In addition to the US military personnel, the families of the crew, the committee and other civilians including an ex-Carabiniere who had participated in the 1972 recovery mission, the ceremony in Italy was attended by a Colonel on behalf of the Air Ministry and a group from the Italian Air Force Association, with flags and a trumpeter. For good measure there was even a priest to provide a blessing.

There were about 50-60 people in all and, after some of us had a hike up the moraine guided by Gianni Boschis (now generally referred to as “Jean du Bois” since he was our main - and very competent - French translator), to see some of the larger pieces of the aircraft, we came back to the refuge for the unveiling of the commemorative plaque. Pierluigi nominated me as the MC to scene-set and introduce the various speakers in English and Italian. And despite the odd error (like introducing the charming Mayoress of Bourg Saint-Maurice as "Monsieur Poletti" instead of “Madame”) it seemed to go along quite well.

All the main dignitaries had a few words to say, and the plaque was duly and fittingly unveiled by two children - Gianni's elder daughter, Giulia, and Sydney's son, Hudson. "Taps" were sounded, the Honor Guard was magnificent, the Italian trumpeter played "Silenzio", and I saw a glimmer of a tear in the giant Major MacLean's eye. It was a very moving ceremony. But it didn't stop there, as Pierluigi presented Lt. Col Sonkiss with a beautiful model of a B-17G (specially obtained from Boeing) which had been reworked by the members of a historical aircraft recovery group and repainted in EATS livery with the serial number of "our" B-17 on the tail.

The "magic moment" was, however, when Pierluigi called forward a man who had found Col. Upham's dog tag. He had only found out through the internet whose it was. He came forward and the dog tag was handed over to Jon and Sydney; a very moving moment indeed. The only downer was the clouds which had been gradually descending towards us, and prevented the flyover of the C-17 which Lt. Col. Sonkiss had hoped to put on. I know both she and Capt. Burke were genuinely disappointed, since they had flown such a long way to get there, and most likely had needed to be extremely persuasive to get the authority for the flight. The flyover would have been a truly culminating event. But even with 2000 ft AGL (about 14000 ft ASL) as their flight height, with even the lower slopes of the Aiguille in clouds it would have been too big a risk, and nobody would have seen anything anyway. In reality, it also would have been a surprise, with only a few of us knowing it was planned, so nobody missed anything when it didn't happen.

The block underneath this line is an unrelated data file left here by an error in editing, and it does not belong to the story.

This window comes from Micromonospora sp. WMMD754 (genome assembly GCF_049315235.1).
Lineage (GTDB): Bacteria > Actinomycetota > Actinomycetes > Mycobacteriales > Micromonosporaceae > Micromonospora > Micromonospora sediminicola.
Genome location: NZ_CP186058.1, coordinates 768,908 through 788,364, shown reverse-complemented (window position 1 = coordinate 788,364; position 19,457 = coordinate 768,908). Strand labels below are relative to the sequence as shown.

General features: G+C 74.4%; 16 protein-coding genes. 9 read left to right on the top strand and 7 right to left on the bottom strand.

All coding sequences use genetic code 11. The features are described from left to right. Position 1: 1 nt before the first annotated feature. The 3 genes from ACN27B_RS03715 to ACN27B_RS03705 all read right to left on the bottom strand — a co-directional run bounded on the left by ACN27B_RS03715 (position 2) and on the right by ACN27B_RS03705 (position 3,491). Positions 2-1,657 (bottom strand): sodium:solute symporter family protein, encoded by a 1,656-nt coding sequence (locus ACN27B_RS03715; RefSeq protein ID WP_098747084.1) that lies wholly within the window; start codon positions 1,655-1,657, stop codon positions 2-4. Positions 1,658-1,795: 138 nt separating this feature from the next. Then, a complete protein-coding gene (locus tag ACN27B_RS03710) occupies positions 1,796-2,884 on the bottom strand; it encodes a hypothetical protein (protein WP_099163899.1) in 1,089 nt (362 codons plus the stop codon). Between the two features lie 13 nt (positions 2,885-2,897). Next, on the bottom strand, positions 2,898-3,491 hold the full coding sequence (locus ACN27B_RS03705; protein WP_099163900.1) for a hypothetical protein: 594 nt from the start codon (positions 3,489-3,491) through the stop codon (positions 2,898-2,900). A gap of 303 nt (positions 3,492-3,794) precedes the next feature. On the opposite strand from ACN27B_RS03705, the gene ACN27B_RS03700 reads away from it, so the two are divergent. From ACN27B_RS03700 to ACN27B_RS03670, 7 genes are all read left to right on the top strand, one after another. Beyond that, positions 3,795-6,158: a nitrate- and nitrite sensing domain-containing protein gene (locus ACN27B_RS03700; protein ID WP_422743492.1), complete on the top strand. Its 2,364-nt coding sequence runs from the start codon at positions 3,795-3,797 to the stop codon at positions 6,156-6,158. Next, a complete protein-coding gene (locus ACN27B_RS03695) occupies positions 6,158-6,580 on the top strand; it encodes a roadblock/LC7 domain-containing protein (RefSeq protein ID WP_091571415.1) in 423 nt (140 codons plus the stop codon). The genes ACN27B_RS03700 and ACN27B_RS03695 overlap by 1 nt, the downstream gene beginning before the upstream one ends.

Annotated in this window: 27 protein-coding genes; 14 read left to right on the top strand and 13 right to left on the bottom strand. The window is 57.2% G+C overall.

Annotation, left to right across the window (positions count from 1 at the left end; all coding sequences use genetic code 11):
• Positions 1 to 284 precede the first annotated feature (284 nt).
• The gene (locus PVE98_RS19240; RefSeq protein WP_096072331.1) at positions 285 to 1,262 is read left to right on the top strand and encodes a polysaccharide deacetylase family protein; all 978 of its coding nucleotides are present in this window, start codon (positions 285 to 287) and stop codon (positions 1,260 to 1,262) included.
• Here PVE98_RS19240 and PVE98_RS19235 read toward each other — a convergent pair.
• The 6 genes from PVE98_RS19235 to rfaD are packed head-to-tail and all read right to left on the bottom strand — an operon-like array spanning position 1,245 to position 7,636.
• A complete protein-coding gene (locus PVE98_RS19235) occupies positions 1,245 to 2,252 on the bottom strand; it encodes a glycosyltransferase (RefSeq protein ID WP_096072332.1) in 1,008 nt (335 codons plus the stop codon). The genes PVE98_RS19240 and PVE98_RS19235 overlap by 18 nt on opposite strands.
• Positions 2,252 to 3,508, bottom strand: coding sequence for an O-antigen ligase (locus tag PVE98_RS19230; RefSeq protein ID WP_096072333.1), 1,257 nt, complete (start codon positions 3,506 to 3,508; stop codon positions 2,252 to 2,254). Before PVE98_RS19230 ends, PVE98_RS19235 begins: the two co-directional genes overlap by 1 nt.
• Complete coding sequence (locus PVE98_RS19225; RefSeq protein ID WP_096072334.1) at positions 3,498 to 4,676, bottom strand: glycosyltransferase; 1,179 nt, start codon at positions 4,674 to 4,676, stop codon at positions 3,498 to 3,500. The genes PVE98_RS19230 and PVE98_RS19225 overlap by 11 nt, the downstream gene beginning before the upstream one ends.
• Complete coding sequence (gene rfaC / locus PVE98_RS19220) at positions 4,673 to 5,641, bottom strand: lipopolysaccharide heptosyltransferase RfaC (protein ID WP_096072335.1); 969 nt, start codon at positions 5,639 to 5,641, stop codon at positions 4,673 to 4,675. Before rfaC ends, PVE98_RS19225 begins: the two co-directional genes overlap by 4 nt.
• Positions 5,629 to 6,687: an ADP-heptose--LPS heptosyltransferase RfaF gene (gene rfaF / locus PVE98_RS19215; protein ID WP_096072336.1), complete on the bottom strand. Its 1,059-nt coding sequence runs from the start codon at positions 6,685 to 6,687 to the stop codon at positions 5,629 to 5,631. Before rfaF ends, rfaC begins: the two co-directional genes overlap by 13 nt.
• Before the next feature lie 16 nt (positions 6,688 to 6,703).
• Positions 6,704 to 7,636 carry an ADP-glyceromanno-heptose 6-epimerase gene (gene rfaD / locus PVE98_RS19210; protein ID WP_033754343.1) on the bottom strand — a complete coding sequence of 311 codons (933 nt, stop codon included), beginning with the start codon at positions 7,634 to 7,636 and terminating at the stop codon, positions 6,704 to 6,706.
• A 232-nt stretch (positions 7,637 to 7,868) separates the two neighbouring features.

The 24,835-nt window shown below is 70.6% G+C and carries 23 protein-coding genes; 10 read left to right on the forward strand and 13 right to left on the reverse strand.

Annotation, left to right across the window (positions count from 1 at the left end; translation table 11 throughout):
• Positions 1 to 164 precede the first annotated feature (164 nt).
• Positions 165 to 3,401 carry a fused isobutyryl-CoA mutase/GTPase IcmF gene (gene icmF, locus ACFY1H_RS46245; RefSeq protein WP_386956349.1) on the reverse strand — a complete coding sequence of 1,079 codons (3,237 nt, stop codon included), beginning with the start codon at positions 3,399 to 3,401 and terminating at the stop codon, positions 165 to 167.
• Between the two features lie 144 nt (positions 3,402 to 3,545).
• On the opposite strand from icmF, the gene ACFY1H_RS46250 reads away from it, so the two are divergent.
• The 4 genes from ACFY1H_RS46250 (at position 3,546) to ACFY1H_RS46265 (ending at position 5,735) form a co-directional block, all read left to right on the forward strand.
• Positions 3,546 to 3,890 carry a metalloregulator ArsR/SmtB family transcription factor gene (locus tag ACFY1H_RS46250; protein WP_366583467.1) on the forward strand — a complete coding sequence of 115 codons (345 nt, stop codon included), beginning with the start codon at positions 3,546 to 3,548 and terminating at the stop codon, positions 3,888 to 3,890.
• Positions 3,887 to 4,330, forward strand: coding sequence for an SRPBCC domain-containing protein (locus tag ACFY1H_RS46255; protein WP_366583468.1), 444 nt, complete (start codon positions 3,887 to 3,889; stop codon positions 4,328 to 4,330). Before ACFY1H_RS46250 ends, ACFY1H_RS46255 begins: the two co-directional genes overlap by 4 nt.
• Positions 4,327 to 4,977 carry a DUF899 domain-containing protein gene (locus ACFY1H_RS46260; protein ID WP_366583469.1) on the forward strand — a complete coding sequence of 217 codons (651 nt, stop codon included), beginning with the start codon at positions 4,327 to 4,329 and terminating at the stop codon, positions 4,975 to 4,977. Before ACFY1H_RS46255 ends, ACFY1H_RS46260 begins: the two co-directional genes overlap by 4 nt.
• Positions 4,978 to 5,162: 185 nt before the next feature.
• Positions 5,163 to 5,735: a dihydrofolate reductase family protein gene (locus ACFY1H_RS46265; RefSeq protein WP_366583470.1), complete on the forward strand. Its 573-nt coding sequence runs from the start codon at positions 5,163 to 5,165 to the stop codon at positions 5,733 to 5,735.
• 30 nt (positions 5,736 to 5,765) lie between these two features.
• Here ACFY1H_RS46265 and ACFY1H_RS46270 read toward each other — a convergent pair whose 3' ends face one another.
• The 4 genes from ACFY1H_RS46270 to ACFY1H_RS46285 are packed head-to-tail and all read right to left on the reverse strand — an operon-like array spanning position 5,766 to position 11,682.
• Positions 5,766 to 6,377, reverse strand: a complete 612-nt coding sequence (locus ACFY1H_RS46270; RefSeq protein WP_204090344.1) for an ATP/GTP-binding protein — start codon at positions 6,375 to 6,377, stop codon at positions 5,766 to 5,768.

We enjoyed an excellent buffet at the refuge, and took a few more photos before it was time to return to the cars way down the valley.

Following a rendezvous at the Hotel des Glaciers, we left the highway near Morgex for the amazingly long and winding road that took us through the ski resort of La Thuile and across the Small St. Bernard Pass into France. About the only straight part of the road is right at the very top where it passes the St. Bernard's Hospice. We speculated that the French and Italian builders had been in competition with each other to see who could construct the largest number of hairpin bends in their respective sectors! But we made it to Bourg Saint-Maurice, found the hotel, had a shower and got ready to go to the first event organized by our French friends - aperitifs chez Mme. Poletti, the lady Mayor, in the Hotel de Ville, aka "le Mairie". Following the usual toasts, etc., we moved off to a nearby restaurant & enjoyed a very good meal, courtesy of the town council. The Mayoress had an English lady do all the translations from French, so we all had a good idea of what was going on. As her name suggests, Mme. Poletti is of Italian origin, and she translated her own words into Italian. The deputy mayor of Bourg Saint-Maurice was fantastic - he is a great hill walker (he walked between the two refuges both coming and going on Saturday!) and likes country music! As the "party" in the restaurant began to grind to a halt, he took a few "volunteers" along to a bar with a French country band for a grappa or two, great stuff - I never imagined that a place like Bourg Saint-Maurice had so much nightlife!